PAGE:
COMPLIMENTARY
PRINT SUB

CLICK HERE

The-Produce-News-Logo-130

CURRENT ISSUE

view current print edition

PAST ISSUES

archives

 

 

 

Diazteca experiencing rapid, consistent growth

Diazteca, a major grower-exporter of Mexican mangos, has enjoyed annual growth of 20 percent over the last eight years, according to Rod Diaz.

Diaz, head of sales and marketing for the 61-year old family operation, said “the company structure is solid to be able to last so long. Many people are involved; many brains. The company is designed to prevail over time.” Rod-Diaz-familyIn a Diazteca packinghouse last July were Rod Diaz with his family, including his wife Laura, and his mother-in-law, children and a family friend.

Today Diazteca is run by Diaz and his brothers Ishmael and Luis, and three of their cousins.

The Diaz family’s agricultural business has seen a great deal of change over time, but Diazteca started in the 1970s as a mango grower. Diazteca’s website indicates that, in the early 1980s, the firm constructed its first mango packingshed. Today, Diazteca grows more than 2,000 acres of mangos, 200 acres of hot peppers, farms 150 acres of shrimp and freezes and exports more than 1 million pounds of shrimp a year. In addition, Diazteca represents Mexican cane sugar mills with more than 50,000 acres of cane sugar fields.

The company is primarily growing through the expansion of mango acreage. The firm has also expanded into avocado and pineapple production. “Quality begins in the field,” Diaz said. “It takes time, effort and money.”

In 2015 Diazteca began planting pineapples in Isla, a city in southern Veracruz. In 2017 Diazteca started working with EBeam, a service supplier with facilities in Mexico, to apply electronic radiation to some mangos exported to the United States. Diaz likens the EBeam process to using a microwave. Used to meet USDA phytosanitary regulations, the radiation disinfests mangos as an alternative to hot water treatment, which many believe has a negative effect on flavor.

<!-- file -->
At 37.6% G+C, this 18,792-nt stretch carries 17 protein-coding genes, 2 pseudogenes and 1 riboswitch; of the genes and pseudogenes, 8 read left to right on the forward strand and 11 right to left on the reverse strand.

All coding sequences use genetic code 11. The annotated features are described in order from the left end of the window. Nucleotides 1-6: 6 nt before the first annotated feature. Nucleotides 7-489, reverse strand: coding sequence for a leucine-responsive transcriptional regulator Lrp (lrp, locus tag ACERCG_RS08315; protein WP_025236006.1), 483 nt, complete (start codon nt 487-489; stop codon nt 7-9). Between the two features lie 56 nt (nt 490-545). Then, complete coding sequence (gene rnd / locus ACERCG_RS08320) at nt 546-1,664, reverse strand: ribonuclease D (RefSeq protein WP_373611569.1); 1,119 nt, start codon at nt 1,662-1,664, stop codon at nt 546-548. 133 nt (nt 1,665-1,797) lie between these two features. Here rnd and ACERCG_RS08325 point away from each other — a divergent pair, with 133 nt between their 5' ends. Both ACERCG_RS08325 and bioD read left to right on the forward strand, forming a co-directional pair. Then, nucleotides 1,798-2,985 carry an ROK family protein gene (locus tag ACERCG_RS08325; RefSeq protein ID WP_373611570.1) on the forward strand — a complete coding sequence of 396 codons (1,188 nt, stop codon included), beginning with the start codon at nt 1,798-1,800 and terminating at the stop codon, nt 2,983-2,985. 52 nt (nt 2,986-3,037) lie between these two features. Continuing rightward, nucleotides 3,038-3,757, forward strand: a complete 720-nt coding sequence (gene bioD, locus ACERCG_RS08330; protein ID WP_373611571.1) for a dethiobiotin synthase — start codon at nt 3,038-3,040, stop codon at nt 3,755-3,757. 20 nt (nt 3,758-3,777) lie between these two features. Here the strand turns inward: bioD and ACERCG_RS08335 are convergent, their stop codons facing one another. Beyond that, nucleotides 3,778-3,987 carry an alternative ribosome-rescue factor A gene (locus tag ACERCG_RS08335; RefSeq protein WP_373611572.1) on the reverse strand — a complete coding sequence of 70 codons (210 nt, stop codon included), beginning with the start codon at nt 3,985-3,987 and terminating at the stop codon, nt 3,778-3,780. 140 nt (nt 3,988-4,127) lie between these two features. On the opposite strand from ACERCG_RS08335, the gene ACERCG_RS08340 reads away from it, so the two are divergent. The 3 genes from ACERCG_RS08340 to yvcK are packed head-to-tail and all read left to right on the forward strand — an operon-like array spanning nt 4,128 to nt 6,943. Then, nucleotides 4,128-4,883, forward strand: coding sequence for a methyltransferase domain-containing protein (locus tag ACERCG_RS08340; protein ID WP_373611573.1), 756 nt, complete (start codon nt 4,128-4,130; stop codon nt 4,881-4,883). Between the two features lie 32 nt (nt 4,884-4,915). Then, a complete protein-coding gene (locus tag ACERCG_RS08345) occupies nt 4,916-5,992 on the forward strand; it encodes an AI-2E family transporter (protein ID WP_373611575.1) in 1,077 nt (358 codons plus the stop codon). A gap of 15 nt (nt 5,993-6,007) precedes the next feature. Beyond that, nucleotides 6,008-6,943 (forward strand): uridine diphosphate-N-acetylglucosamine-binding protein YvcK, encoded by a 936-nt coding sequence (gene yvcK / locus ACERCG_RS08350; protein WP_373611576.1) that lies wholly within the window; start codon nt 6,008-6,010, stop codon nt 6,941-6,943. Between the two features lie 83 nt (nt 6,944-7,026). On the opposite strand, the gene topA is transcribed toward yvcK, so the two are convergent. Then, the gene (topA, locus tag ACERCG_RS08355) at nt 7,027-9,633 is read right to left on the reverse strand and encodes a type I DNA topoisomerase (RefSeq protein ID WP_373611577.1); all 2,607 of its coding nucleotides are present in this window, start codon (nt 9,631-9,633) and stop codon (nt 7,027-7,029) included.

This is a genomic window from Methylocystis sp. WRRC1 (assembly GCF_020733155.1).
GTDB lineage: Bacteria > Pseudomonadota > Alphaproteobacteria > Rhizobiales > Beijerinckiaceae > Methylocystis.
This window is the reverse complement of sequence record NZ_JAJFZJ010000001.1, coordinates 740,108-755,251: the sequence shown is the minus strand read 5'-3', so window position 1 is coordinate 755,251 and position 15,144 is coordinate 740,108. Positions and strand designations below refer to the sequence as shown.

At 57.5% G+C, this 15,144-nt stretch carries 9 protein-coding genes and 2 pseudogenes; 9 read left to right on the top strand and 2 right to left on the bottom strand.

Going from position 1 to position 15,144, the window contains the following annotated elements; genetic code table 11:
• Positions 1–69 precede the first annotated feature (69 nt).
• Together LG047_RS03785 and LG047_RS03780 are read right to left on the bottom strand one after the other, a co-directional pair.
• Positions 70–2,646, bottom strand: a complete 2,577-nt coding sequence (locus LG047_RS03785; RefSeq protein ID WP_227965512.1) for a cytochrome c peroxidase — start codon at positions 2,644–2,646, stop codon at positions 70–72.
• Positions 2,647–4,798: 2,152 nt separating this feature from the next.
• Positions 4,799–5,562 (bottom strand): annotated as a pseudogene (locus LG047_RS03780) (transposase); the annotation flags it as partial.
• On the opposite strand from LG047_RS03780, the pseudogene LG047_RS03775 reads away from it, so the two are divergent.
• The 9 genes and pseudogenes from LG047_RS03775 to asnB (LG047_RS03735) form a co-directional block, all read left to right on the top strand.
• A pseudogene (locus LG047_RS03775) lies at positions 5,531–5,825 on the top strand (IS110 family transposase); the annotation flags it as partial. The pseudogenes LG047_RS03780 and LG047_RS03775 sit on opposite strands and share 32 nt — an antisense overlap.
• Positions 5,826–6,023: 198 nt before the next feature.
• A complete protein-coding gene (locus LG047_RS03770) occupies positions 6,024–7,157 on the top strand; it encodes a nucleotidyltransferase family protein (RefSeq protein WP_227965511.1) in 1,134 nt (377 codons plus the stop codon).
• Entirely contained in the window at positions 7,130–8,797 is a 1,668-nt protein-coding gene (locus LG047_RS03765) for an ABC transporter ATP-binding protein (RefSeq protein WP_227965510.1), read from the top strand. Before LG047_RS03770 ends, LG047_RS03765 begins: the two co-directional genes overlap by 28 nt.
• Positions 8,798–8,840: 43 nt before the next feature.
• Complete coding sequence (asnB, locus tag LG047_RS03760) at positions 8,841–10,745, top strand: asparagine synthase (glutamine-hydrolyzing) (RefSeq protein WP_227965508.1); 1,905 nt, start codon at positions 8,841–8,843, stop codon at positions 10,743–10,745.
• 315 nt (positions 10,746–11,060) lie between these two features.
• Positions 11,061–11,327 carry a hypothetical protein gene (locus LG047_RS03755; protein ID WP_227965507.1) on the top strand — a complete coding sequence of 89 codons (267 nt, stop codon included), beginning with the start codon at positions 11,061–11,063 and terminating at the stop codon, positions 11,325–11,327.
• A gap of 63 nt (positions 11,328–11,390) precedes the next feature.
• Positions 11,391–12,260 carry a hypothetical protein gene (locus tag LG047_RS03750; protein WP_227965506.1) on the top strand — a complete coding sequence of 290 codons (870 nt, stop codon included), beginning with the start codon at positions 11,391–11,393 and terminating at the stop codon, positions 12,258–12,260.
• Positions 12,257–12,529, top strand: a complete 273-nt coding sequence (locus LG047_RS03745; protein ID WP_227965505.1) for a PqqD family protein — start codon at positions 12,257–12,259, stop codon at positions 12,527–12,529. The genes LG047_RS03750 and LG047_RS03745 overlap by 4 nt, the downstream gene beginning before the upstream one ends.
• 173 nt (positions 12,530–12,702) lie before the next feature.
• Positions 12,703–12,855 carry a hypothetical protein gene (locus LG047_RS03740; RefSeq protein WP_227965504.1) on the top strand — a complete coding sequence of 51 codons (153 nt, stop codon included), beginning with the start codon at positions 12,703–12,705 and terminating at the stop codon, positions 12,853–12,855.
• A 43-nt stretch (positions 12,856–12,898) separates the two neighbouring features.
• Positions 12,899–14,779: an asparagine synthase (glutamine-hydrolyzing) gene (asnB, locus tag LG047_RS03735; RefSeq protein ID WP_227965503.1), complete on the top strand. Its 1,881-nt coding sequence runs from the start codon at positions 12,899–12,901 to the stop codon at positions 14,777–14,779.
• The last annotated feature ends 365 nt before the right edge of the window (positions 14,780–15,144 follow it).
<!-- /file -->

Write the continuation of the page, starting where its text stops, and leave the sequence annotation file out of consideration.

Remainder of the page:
Food irradiation has for decades been approved as safe for consumers, but the concept has been resisted by the public because the name sounds ominous.

Diaz said the radiation process extends mango shelf life by two to four weeks. “If the improved flavor with the consumers is accepted, [those mangos are] expected to sell for higher prices.” Without the hot water involved, “you can harvest riper fruit,” he added.

The downside of electronic radiation is that it is very expensive — especially the package. The USDA requires net-covered holes — about an inch in diameter — in the shipping cartons, and these customized packages are pricey.

Diaz said Diazteca would be receiving, on average, about six loads of mangos per week from Peru into March. Diazteca will have no gap between its Peruvian and Mexican mango volume. A small volume of Ataulfos from Chiapas is expected in mid-February, blending into Atualfos from Oaxaca in the first week of March. Diaz said Costa Rican and Guatemalan mangos should have a market presence late this winter, leaving no gap between Peru and Mexico.

“In the past we were all by ourselves in February. There will be no gaps this February,” he said.